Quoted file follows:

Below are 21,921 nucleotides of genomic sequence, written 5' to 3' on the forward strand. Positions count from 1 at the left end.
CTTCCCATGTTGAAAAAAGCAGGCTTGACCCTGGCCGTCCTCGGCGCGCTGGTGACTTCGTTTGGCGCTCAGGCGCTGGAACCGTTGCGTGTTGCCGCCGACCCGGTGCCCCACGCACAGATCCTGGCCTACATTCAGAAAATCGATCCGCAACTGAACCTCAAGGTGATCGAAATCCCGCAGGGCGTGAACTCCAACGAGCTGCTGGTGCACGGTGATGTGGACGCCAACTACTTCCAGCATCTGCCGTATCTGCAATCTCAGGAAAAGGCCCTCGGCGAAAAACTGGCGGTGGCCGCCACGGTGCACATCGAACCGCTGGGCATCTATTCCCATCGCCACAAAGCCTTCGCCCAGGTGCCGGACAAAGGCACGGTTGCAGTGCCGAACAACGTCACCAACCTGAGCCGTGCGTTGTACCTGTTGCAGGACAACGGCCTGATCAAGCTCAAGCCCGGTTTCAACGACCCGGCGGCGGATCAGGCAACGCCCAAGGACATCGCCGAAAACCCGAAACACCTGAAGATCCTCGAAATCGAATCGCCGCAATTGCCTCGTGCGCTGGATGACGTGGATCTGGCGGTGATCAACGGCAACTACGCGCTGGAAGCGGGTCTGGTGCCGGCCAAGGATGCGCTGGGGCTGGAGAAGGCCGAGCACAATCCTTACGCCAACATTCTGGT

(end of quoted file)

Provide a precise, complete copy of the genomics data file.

Below are 21,921 nucleotides of genomic sequence, written 5' to 3' on the forward strand. Positions count from 1 at the left end.
CTTCCCATGTTGAAAAAAGCAGGCTTGACCCTGGCCGTCCTCGGCGCGCTGGTGACTTCGTTTGGCGCTCAGGCGCTGGAACCGTTGCGTGTTGCCGCCGACCCGGTGCCCCACGCACAGATCCTGGCCTACATTCAGAAAATCGATCCGCAACTGAACCTCAAGGTGATCGAAATCCCGCAGGGCGTGAACTCCAACGAGCTGCTGGTGCACGGTGATGTGGACGCCAACTACTTCCAGCATCTGCCGTATCTGCAATCTCAGGAAAAGGCCCTCGGCGAAAAACTGGCGGTGGCCGCCACGGTGCACATCGAACCGCTGGGCATCTATTCCCATCGCCACAAAGCCTTCGCCCAGGTGCCGGACAAAGGCACGGTTGCAGTGCCGAACAACGTCACCAACCTGAGCCGTGCGTTGTACCTGTTGCAGGACAACGGCCTGATCAAGCTCAAGCCCGGTTTCAACGACCCGGCGGCGGATCAGGCAACGCCCAAGGACATCGCCGAAAACCCGAAACACCTGAAGATCCTCGAAATCGAATCGCCGCAATTGCCTCGTGCGCTGGATGACGTGGATCTGGCGGTGATCAACGGCAACTACGCGCTGGAAGCGGGTCTGGTGCCGGCCAAGGATGCGCTGGGGCTGGAGAAGGCCGAGCACAATCCTTACGCCAACATTCTGGT